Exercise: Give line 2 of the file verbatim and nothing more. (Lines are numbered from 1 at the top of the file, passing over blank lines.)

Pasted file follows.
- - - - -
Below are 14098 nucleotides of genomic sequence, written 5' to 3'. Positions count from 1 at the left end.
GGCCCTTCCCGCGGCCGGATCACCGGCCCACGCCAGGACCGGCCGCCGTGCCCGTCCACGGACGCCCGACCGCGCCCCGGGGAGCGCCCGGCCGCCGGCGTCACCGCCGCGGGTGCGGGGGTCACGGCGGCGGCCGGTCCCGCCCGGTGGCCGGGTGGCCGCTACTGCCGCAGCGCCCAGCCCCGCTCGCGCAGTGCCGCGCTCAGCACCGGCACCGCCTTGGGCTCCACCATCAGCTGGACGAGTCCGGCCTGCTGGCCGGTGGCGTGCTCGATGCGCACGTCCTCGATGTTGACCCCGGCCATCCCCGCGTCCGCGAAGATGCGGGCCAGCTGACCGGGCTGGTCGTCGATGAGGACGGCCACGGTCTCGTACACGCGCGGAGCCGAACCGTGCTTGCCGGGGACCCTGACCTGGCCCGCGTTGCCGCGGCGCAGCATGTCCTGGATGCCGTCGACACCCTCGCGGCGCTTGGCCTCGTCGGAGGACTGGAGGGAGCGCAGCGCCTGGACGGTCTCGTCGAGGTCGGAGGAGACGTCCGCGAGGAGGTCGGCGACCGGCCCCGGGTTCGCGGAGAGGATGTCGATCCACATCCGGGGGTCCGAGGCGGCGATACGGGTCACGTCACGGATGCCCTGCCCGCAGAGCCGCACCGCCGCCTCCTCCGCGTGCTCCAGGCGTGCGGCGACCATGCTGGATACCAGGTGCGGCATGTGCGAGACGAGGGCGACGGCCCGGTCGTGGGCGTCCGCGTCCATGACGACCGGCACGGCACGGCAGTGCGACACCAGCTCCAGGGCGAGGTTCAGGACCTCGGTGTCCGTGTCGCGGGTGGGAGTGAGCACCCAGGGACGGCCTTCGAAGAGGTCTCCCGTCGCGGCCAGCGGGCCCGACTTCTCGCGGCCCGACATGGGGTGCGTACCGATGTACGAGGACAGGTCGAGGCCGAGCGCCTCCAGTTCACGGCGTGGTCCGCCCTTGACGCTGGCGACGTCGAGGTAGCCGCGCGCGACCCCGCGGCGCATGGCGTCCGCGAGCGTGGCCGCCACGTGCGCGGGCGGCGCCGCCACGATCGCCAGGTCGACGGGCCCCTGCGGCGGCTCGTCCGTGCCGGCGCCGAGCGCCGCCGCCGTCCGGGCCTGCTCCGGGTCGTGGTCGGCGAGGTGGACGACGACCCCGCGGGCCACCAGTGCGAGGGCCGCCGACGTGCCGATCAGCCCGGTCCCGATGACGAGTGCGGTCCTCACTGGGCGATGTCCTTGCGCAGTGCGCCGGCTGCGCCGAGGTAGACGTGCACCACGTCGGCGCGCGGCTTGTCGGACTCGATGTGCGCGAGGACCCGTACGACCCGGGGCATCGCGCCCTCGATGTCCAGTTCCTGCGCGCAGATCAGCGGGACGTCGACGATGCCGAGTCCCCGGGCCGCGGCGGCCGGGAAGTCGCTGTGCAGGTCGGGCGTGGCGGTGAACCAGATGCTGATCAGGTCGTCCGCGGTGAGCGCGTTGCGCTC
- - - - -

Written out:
GGCCCTTCCCGCGGCCGGATCACCGGCCCACGCCAGGACCGGCCGCCGTGCCCGTCCACGGACGCCCGACCGCGCCCCGGGGAGCGCCCGGCCGCCGGCGTCACCGCCGCGGGTGCGGGGGTCACGGCGGCGGCCGGTCCCGCCCGGTGGCCGGGTGGCCGCTACTGCCGCAGCGCCCAGCCCCGCTCGCGCAGTGCCGCGCTCAGCACCGGCACCGCCTTGGGCTCCACCATCAGCTGGACGAGTCCGGCCTGCTGGCCGGTGGCGTGCTCGATGCGCACGTCCTCGATGTTGACCCCGGCCATCCCCGCGTCCGCGAAGATGCGGGCCAGCTGACCGGGCTGGTCGTCGATGAGGACGGCCACGGTCTCGTACACGCGCGGAGCCGAACCGTGCTTGCCGGGGACCCTGACCTGGCCCGCGTTGCCGCGGCGCAGCATGTCCTGGATGCCGTCGACACCCTCGCGGCGCTTGGCCTCGTCGGAGGACTGGAGGGAGCGCAGCGCCTGGACGGTCTCGTCGAGGTCGGAGGAGACGTCCGCGAGGAGGTCGGCGACCGGCCCCGGGTTCGCGGAGAGGATGTCGATCCACATCCGGGGGTCCGAGGCGGCGATACGGGTCACGTCACGGATGCCCTGCCCGCAGAGCCGCACCGCCGCCTCCTCCGCGTGCTCCAGGCGTGCGGCGACCATGCTGGATACCAGGTGCGGCATGTGCGAGACGAGGGCGACGGCCCGGTCGTGGGCGTCCGCGTCCATGACGACCGGCACGGCACGGCAGTGCGACACCAGCTCCAGGGCGAGGTTCAGGACCTCGGTGTCCGTGTCGCGGGTGGGAGTGAGCACCCAGGGACGGCCTTCGAAGAGGTCTCCCGTCGCGGCCAGCGGGCCCGACTTCTCGCGGCCCGACATGGGGTGCGTACCGATGTACGAGGACAGGTCGAGGCCGAGCGCCTCCAGTTCACGGCGTGGTCCGCCCTTGACGCTGGCGACGTCGAGGTAGCCGCGCGCGACCCCGCGGCGCATGGCGTCCGCGAGCGTGGCCGCCACGTGCGCGGGCGGCGCCGCCACGATCGCCAGGTCGACGGGCCCCTGCGGCGGCTCGTCCGTGCCGGCGCCGAGCGCCGCCGCCGTCCGGGCCTGCTCCGGGTCGTGGTCGGCGAGGTGGACGACGACCCCGCGGGCCACCAGTGCGAGGGCCGCCGACGTGCCGATCAGCCCGGTCCCGATGACGAGTGCGGTCCTCACTGGGCGATGTCCTTGCGCAGTGCGCCGGCTGCGCCGAGGTAGACGTGCACCACGTCGGCGCGCGGCTTGTCGGACTCGATGTGCGCGAGGACCCGTACGACCCGGGGCATCGCGCCCTCGATGTCCAGTTCCTGCGCGCAGATCAGCGGGACGTCGACGATGCCGAGTCCCCGGGCCGCGGCGGCCGGGAAGTCGCTGTGCAGGTCGGGCGTGGCGGTGAACCAGATGCTGATCAGGTCGTCCGCGGTGAGCGCGTTGCGCTC